Chief Economist Mhango rates Chakwera 40% on economy and 3/5 on 5-straight action plan a year since 2022 open letter to the President

* Exactly a year later on since the much publicized open letter Mhango penned on September 13 2022; Did President Chakwera listen?

Its exactly a year on since South Africa-based Malawian highly respected economist, Chifipa Mhango wrote an open letter to President Lazarus Chakwera on September 13 in reaction to the position of the International Monetary Fund (IMF) to reject an application for an Extended Credit Facility (ECF) for Malawi.


Mhango, who is Chief Economist and Director of Economic Research & Strategy for South African firm, Don Consultancy Group, writes: In the communication, which was copied to his Vice-President Dr Saulos Chilima and media houses in Malawi, I outlined the performance of some of the key economic parameters which in essence, the IMF tracks as a measure of good or bad performance.

Based on the analysis, I also brought in the position the IMF took on Zambia’s application and in high-level highlighted the areas that convinced the IMF to grant Zambia an approval for its 38-months arrangement under the ECF.

I also brought to the attention of President Chakwera the key areas that require urgent redress which mainly related to Governance issues on the agriculture subsidy programme, level of corruption in the country, fiscal expenditure & revenue concerns, economic policy position and its implementation concerns, Government borrowing concerns, as well as monetary policy framework and position thereof.

In conclusion, I proposed to President Chakwera a 5-straight action plan to win back the confidence of international lenders such as the IMF at that time, to put back the Malawi economic on a strong economic growth trajectory path.

Chifipa Mhango

A year later, this is where Malawi’s key economic indicators performance is, in relation to what was presented in my analysis of September 2022, using available trusted data sources based on latest information:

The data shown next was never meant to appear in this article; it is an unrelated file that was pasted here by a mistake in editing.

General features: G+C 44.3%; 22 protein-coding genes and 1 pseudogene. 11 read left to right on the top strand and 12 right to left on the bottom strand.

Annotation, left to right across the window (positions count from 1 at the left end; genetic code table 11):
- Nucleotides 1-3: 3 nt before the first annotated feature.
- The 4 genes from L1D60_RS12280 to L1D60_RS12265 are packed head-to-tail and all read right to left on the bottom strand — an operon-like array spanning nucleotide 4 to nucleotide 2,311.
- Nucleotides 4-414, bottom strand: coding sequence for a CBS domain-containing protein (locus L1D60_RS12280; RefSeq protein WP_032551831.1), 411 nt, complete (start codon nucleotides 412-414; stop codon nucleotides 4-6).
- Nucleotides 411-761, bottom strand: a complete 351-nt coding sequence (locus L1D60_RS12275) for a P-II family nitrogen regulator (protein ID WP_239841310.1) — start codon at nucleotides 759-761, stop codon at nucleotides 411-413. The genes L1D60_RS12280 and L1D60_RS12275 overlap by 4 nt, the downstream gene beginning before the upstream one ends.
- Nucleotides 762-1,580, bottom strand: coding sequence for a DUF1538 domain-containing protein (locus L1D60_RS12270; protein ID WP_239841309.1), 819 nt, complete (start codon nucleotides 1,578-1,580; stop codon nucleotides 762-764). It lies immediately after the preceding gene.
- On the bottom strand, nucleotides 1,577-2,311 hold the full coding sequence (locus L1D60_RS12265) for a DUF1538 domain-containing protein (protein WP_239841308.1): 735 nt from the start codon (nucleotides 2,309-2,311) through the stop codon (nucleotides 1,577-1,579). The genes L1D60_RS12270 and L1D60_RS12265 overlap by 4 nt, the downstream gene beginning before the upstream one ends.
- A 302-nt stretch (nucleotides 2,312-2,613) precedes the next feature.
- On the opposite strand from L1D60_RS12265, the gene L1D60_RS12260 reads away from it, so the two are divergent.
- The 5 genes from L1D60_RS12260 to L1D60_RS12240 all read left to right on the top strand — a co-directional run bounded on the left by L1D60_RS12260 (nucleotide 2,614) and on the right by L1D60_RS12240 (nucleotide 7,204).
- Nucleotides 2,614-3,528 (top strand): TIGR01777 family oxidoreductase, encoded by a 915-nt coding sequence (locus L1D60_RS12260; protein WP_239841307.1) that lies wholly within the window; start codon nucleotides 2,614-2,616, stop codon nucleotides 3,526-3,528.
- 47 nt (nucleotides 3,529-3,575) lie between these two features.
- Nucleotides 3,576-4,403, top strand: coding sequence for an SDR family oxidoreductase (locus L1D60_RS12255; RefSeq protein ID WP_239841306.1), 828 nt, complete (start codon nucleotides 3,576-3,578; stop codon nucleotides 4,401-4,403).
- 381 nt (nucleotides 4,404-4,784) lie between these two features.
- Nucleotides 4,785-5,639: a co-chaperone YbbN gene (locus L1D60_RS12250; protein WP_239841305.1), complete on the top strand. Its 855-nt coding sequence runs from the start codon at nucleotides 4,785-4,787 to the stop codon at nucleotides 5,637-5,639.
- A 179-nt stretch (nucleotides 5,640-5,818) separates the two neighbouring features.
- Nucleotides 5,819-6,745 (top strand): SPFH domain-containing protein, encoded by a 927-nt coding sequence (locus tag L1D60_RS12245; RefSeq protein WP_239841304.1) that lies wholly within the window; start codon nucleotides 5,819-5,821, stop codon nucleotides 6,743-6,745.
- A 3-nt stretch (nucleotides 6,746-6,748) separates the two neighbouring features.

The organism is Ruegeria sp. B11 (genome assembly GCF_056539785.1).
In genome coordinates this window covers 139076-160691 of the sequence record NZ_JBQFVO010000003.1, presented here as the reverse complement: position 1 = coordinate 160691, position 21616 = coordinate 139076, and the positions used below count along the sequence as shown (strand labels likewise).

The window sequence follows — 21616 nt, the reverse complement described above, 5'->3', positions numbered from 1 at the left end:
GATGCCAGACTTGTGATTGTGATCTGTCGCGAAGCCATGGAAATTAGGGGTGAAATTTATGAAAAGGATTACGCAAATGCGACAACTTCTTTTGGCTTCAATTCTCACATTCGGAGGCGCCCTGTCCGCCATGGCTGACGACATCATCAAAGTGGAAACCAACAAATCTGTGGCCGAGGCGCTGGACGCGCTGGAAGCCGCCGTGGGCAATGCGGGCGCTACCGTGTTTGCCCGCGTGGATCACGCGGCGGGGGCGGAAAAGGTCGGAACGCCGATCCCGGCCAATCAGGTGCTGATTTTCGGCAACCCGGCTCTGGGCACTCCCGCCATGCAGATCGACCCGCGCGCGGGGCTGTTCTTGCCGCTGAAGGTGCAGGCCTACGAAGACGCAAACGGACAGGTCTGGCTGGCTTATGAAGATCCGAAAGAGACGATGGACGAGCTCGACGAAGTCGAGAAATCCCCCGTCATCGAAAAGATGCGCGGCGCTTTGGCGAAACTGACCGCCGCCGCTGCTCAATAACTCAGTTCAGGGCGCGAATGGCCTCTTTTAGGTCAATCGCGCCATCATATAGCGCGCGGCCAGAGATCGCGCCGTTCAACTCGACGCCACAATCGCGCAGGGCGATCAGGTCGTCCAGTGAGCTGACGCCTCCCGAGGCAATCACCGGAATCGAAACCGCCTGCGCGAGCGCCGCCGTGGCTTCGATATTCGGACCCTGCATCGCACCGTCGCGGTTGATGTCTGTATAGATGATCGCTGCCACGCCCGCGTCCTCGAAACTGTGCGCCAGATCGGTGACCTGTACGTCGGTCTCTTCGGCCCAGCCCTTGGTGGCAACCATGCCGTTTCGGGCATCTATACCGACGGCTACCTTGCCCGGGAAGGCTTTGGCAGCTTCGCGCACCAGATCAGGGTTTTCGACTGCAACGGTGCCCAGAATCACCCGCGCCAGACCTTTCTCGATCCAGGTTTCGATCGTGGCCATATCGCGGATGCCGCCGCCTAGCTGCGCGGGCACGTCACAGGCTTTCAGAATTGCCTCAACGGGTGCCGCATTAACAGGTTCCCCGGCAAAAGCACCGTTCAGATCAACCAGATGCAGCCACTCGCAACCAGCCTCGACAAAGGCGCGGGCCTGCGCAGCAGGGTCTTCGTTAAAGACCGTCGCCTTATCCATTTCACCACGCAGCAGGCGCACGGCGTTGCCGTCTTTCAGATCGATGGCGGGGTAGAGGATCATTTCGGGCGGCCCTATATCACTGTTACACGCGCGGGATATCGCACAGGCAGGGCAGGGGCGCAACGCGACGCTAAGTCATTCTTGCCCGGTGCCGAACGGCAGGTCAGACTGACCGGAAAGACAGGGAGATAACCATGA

1. The Gross Domestic Product (GDP) in Malawi is still around 13.16 billion US dollars — that’s according to official data from the World Bank. The GDP value of Malawi still represents 0.01% of the world economy. This is the status that Malawi economy has maintained despite a growth rate of 5.4% in 2022. What this means is that for the economy the size of Malawi, these are not the growth rates that can really support poverty alleviation, because to the size of the economy, this represents minimal expansion. As such, poverty will continue to engulf most of the masses of Malawians, especially those in rural areas.

2. According to latest data, the Gross Domestic Product per capita in Malawi was last recorded at US$554.20 dollars. The GDP per Capita in Malawi is equivalent to 4% of the world’s average. Again, this number is concerning despite showing some improvement, as at the global level, Malawi’s ability and capacity to produce per person is significantly lower than other nations, putting the country in a most vulnerable situation economically.

3. Malawi has an estimated total population of 20.4 million people — according to World Bank report — and unemployment rate suggested at 5.6%, which is open to debate, when one relates to massive poverty and visible inequality on the ground. A latest report by Malawi Government presented this year, suggested that Malawi has almost 91% of its working population as unemployed, which is more realistic.